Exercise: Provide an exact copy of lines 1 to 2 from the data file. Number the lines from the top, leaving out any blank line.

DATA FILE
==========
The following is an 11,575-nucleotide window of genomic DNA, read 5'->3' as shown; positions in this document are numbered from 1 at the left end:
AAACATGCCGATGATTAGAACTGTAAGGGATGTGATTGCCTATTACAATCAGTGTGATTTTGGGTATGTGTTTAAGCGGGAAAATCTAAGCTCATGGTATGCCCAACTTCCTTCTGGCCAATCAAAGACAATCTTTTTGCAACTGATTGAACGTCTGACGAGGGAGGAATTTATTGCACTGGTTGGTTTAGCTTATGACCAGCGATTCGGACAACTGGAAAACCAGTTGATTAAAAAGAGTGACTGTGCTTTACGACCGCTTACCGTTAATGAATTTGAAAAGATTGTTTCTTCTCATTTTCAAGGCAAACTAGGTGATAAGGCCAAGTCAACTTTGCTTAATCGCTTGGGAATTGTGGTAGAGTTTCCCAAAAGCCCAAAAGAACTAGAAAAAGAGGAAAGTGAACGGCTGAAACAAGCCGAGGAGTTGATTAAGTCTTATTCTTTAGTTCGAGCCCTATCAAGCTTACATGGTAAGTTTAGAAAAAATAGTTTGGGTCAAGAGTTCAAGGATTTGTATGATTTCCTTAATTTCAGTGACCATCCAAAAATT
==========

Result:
The following is an 11,575-nucleotide window of genomic DNA, read 5'->3' as shown; positions in this document are numbered from 1 at the left end:
AAACATGCCGATGATTAGAACTGTAAGGGATGTGATTGCCTATTACAATCAGTGTGATTTTGGGTATGTGTTTAAGCGGGAAAATCTAAGCTCATGGTATGCCCAACTTCCTTCTGGCCAATCAAAGACAATCTTTTTGCAACTGATTGAACGTCTGACGAGGGAGGAATTTATTGCACTGGTTGGTTTAGCTTATGACCAGCGATTCGGACAACTGGAAAACCAGTTGATTAAAAAGAGTGACTGTGCTTTACGACCGCTTACCGTTAATGAATTTGAAAAGATTGTTTCTTCTCATTTTCAAGGCAAACTAGGTGATAAGGCCAAGTCAACTTTGCTTAATCGCTTGGGAATTGTGGTAGAGTTTCCCAAAAGCCCAAAAGAACTAGAAAAAGAGGAAAGTGAACGGCTGAAACAAGCCGAGGAGTTGATTAAGTCTTATTCTTTAGTTCGAGCCCTATCAAGCTTACATGGTAAGTTTAGAAAAAATAGTTTGGGTCAAGAGTTCAAGGATTTGTATGATTTCCTTAATTTCAGTGACCATCCAAAAATT